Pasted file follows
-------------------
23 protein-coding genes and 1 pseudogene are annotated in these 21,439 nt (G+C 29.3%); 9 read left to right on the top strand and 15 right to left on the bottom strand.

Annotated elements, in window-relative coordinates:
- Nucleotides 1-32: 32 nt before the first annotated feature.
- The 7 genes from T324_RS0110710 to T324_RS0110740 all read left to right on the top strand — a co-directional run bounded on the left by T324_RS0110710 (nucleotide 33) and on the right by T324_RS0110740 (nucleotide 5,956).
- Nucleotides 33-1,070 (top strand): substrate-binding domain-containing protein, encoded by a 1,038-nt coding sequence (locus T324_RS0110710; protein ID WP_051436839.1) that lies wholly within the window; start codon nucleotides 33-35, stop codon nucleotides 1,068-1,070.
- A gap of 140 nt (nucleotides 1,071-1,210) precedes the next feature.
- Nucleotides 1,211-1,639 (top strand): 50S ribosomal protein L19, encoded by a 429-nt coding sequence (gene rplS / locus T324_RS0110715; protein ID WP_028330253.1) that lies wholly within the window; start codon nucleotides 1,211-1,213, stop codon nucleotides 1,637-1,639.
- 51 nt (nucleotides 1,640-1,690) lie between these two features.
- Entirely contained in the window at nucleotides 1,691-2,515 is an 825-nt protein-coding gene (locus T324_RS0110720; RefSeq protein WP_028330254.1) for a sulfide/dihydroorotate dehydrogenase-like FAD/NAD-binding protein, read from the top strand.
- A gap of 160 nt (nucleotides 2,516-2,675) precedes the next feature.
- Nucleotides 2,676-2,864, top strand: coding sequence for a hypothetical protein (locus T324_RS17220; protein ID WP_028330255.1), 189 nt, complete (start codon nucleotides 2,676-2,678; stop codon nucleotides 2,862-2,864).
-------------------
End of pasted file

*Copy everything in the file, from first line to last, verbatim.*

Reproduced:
23 protein-coding genes and 1 pseudogene are annotated in these 21,439 nt (G+C 29.3%); 9 read left to right on the top strand and 15 right to left on the bottom strand.

Annotated elements, in window-relative coordinates:
- Nucleotides 1-32: 32 nt before the first annotated feature.
- The 7 genes from T324_RS0110710 to T324_RS0110740 all read left to right on the top strand — a co-directional run bounded on the left by T324_RS0110710 (nucleotide 33) and on the right by T324_RS0110740 (nucleotide 5,956).
- Nucleotides 33-1,070 (top strand): substrate-binding domain-containing protein, encoded by a 1,038-nt coding sequence (locus T324_RS0110710; protein ID WP_051436839.1) that lies wholly within the window; start codon nucleotides 33-35, stop codon nucleotides 1,068-1,070.
- A gap of 140 nt (nucleotides 1,071-1,210) precedes the next feature.
- Nucleotides 1,211-1,639 (top strand): 50S ribosomal protein L19, encoded by a 429-nt coding sequence (gene rplS / locus T324_RS0110715; protein ID WP_028330253.1) that lies wholly within the window; start codon nucleotides 1,211-1,213, stop codon nucleotides 1,637-1,639.
- 51 nt (nucleotides 1,640-1,690) lie between these two features.
- Entirely contained in the window at nucleotides 1,691-2,515 is an 825-nt protein-coding gene (locus T324_RS0110720; RefSeq protein WP_028330254.1) for a sulfide/dihydroorotate dehydrogenase-like FAD/NAD-binding protein, read from the top strand.
- A gap of 160 nt (nucleotides 2,516-2,675) precedes the next feature.
- Nucleotides 2,676-2,864, top strand: coding sequence for a hypothetical protein (locus T324_RS17220; protein ID WP_028330255.1), 189 nt, complete (start codon nucleotides 2,676-2,678; stop codon nucleotides 2,862-2,864).